Sean Tunis, Former Medicare Guru, on What Biotechies Gotta Do the Next Five Years
There are a lot of biotech entrepreneurs out there who are living by yesterday’s rules. The idea was you really had to design and execute a bang-up clinical trial for your new drug or device, win FDA approval, market the heck out of it, and count the money.
If that sounds like your idea of how the life sciences industry works, or ought to work, then Sean Tunis is about to burst your bubble. Proving that a new medical technology is safe and effective is no longer good enough in the coming era of healthcare cost constraints. Tunis knows something about how payers think: He’s the former chief medical officer at the Centers for Medicare and Medicaid Services, which provides health coverage to 100 million senior citizens and poor people. Tunis, who left that post in 2005, now runs the Center for Medical Technology Policy in Baltimore, MD, where he advises companies on how to generate really valuable medical evidence that payers want to see.
Tunis, along with Mitchell Higashi, the chief economist of GE Healthcare, will be one of the featured speakers at an event tomorrow morning in Seattle that’s being organized by the Washington Biotechnology & Biomedical Association. I spoke briefly with Tunis a few days ago about how the landscape for healthcare reimbursement is changing, and how this is going to affect biotech entrepreneurs for years to come.
Here are the highlights of the conversation, edited as always for length and clarity.
Xconomy: What kind of clients do you work with, and what kind of work do you do now?
Sean Tunis: We are funded by government and foundations, as well as health plans, and drug and device companies to really do collaborative work to improve quality and relevant clinical research. It’s mainly by bringing in perspective of patients, practicing clinicians, and payers. There’s been a historic dilemma that a lot of clinical research that’s done is not optimally designed or aligned with what people who make important clinical decisions actually want to know. So we try to take care of that.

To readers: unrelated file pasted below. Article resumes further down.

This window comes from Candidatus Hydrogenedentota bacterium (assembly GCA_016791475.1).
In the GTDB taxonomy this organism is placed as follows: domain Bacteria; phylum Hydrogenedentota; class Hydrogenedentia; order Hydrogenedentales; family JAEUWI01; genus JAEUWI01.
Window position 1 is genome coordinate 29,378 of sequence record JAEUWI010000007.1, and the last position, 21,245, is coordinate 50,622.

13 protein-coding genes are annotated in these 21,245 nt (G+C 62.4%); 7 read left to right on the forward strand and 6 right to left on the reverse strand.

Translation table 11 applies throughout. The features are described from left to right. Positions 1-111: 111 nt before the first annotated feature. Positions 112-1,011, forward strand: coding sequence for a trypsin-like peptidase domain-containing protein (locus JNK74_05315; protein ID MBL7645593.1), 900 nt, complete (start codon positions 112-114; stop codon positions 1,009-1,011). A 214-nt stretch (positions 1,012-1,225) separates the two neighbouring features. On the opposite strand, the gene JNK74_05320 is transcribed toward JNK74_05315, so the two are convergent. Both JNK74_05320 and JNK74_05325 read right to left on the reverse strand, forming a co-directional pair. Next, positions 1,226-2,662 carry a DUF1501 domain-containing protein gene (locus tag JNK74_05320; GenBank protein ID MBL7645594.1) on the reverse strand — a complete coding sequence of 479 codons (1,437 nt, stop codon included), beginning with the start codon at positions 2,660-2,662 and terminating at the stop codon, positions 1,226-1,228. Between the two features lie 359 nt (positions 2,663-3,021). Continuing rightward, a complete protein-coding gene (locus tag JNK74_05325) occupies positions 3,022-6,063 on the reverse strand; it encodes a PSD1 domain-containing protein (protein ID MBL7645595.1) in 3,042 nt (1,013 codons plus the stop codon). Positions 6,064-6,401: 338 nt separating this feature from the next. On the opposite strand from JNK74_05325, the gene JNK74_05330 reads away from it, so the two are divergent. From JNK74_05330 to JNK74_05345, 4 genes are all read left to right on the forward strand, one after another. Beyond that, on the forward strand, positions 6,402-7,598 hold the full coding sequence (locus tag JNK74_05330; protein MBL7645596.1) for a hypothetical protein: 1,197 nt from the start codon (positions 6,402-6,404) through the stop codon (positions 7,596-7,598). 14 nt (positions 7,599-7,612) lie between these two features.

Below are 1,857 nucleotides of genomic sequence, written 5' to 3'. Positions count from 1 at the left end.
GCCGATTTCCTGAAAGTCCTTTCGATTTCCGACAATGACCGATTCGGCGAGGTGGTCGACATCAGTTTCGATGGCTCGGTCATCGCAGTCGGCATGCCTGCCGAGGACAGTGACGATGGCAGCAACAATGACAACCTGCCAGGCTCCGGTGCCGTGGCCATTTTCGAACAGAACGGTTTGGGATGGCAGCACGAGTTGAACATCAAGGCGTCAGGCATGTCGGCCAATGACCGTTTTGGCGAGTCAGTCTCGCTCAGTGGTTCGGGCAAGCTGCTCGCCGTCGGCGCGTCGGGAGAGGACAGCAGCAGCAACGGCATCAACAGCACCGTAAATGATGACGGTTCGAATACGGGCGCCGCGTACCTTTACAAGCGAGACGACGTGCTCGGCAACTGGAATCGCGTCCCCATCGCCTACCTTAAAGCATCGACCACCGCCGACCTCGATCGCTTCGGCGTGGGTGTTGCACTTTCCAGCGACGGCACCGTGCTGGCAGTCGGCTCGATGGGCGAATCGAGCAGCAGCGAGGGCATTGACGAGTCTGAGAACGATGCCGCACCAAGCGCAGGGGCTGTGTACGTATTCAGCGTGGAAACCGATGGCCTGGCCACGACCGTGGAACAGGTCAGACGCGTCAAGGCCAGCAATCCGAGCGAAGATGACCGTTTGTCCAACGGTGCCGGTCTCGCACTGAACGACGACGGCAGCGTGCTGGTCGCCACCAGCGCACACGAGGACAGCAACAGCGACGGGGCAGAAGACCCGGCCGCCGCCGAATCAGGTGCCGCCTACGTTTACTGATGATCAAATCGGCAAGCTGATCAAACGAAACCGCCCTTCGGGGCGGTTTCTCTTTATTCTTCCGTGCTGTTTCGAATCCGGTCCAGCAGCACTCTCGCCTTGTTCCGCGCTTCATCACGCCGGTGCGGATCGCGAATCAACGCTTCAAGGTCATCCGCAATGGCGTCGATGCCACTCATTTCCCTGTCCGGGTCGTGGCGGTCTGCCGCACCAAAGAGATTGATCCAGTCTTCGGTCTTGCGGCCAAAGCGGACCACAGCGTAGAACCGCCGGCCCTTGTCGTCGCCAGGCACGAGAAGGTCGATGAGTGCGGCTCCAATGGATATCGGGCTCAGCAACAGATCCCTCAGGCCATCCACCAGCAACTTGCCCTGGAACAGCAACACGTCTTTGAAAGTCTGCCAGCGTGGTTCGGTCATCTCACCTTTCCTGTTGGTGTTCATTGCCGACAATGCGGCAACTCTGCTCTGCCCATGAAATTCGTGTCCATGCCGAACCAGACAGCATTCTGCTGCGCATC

For example, if you have early stage prostate cancer, there’s almost no research comparing the different treatment alternatives—surgery, radiation, leaving it alone. None of those studies get done. So our center tries to identify where there are gaps in knowledge and try to get those studies done.
X: Is that largely because most trials are conducted by sponsors that are running trials because they want regulatory approval for a new product, or an extension of an existing product, and aren’t really that interested in the key medical questions a doctor faces?
ST: Exactly. They are aiming for regulatory approval, and most regulatory approvals don’t require comparative studies. In many cases for devices and procedures, they don’t actually have to show the device works. Or that it improves clinical outcome.
X: There’s been a lot of talk lately about cost-effectiveness—biotech, device companies, Big Pharma, they are all hearing it. In the wake of healthcare reform, we keep hearing that they have to show that their products do something to take cost out of the system, or delivers some kind of greater value, rather than just showing safety and effectiveness. Is that really the environment we are in now?
ST: I think it’s the environment we are almost certainly entering. I don’t think we are quite there yet. Over the next three to five years, we really will be there. It’s exactly as you describe. It’s not about being cost-effective. That’s not the target. The target is to achieve better outcomes at lower cost. If you can’t find a way to do that, you’re not … Next Page »